Friday , November 27 2020

How to use the Alexa Care Hub to care for aging loved ones

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Amazon balances privacy and access for activity monitoring at a distance.

Caring for aging family members can be difficult, especially during a pandemic. Helping elders maintain independence and also safety is an important balancing act that can easily lead to conflict and disagreement. Amazon hopes to address this perennial problem with its new Alexa Care Hub feature, which allows caretakers to monitor activity and receive alerts about their aging loved ones without having to constantly bother them with anxiety-driven “check-ins” — leaving more time, in theory, to call simply because you want to connect.

The Care Hub is a clever system, and it’s easy to set up. All you need are two phones (the caregiver’s and the care receiver’s) and a single Amazon Echo smart speaker or display.

If the person receiving care already owns an Echo speaker or display, you can skip this step. Otherwise, set up the speaker as usual. If you’re unable to install the speaker at the house of the family member receiving care, you can always set it up in your own home, using the Wi-Fi credentials for the house it will end up at. Then, when you deliver it to your loved one, they can plug it in and the Echo will connect to the internet right away.

Go to the Alexa app and tap More in the bottom right corner. Then tap See More, directly underneath Skills & Games. Finally, tap Care Hub.

You can use either an Echo speaker or display to monitor the activity of aging loved ones.

Tap through the instructions and indicate that you are either giving or receiving care. You will then be prompted to send an email to the other account.

Whoever sent the request in step 2 will then need to wait for the other family member to accept that request via email. This can be done on a phone or computer. Once you accept, Amazon will guide you through a series of steps — signing into your account and accepting terms and conditions. Finally, the caregiver will be prompted to set up a four-digit security code, and the setup will be complete.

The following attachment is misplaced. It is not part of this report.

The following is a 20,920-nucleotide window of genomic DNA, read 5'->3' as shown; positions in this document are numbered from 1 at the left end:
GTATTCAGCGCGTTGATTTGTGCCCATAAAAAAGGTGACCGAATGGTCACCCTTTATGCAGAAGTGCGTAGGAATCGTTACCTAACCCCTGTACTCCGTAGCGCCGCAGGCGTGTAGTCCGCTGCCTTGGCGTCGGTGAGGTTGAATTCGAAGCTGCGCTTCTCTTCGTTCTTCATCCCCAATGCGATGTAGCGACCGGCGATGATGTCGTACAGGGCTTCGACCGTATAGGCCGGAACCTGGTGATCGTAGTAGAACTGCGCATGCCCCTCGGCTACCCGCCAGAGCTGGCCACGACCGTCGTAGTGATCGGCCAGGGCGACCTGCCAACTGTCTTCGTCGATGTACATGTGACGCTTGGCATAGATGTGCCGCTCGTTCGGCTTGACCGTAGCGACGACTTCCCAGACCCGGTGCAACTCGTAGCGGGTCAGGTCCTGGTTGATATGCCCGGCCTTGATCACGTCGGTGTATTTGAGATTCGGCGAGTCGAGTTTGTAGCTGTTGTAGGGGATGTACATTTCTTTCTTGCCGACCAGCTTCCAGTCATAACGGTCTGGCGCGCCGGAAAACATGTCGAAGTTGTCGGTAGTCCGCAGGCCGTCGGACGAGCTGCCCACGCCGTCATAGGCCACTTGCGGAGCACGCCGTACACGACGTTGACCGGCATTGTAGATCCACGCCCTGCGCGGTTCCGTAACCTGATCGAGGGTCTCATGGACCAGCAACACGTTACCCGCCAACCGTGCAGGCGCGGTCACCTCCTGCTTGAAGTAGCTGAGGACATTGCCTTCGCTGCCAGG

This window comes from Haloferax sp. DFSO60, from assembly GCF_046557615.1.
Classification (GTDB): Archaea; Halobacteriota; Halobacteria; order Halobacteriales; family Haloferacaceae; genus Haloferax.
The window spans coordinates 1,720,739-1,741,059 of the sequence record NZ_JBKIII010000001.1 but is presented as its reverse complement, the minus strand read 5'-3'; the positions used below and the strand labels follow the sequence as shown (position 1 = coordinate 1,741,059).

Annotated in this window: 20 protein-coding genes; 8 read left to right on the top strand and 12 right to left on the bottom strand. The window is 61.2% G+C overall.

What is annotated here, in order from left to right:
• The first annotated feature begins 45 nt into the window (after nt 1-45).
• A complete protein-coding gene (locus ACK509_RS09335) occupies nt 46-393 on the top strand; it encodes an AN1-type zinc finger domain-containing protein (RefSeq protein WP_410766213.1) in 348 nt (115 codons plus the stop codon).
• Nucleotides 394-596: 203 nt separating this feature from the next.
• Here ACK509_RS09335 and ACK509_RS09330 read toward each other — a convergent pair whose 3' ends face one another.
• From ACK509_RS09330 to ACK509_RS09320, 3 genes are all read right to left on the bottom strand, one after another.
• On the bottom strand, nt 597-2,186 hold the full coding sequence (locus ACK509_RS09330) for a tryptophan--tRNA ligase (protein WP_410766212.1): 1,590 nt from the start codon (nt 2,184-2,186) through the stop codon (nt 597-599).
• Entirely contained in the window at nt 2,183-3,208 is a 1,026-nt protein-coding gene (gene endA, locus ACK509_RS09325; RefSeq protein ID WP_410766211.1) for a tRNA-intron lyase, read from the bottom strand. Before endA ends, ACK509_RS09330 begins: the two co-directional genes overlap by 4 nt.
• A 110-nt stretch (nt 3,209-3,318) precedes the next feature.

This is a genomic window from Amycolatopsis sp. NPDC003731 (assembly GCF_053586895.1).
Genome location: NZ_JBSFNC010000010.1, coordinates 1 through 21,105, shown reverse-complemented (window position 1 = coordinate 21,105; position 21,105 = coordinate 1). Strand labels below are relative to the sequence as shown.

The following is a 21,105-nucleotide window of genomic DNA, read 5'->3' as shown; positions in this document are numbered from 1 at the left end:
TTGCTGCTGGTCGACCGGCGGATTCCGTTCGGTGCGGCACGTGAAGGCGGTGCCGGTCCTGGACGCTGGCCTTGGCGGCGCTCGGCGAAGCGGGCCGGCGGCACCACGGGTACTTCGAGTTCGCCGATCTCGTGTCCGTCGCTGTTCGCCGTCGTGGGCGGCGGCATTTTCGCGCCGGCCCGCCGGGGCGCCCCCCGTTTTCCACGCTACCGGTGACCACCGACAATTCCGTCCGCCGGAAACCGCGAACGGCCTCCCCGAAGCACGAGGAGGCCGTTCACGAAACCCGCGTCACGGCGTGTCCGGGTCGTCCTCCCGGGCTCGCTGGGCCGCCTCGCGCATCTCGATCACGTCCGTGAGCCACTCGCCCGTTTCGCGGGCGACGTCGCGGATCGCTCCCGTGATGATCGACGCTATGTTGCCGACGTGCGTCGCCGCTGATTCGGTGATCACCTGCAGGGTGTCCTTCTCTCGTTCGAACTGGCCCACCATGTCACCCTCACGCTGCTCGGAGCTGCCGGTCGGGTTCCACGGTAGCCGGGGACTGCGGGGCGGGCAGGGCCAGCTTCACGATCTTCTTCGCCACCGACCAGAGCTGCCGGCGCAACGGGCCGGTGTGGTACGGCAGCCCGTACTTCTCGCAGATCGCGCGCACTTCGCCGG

At this point, the family member receiving care will simply go about their business, using their Echo speaker or display as usual. The caregiver will be able to log into the Care Hub as before: More->See More->Care Hub. Once they enter their four-digit PIN, they will be able to see general activity on the Echo device. In addition, they will be able to set alerts (if for instance the Echo speaker hasn’t been used in the first six hours of the day). They can also easily Drop In on their loved one for a quick conversation, or read tips for using the Care Hub more effectively.

For more Alexa tips, here are four Amazon Echo features that still work when the mic is turned offhow to use Amazon Echo’s new privacy settings and the four best things you can do with multiple Amazon Echos.

The information contained in this article is for educational and informational purposes only and is not intended as health or medical advice. Always consult a physician or other qualified health provider regarding any questions you may have about a medical condition or health objectives.

Be respectful, keep it civil and stay on topic. We delete comments that violate our policy, which we encourage you to read. Discussion threads can be closed at any time at our discretion.

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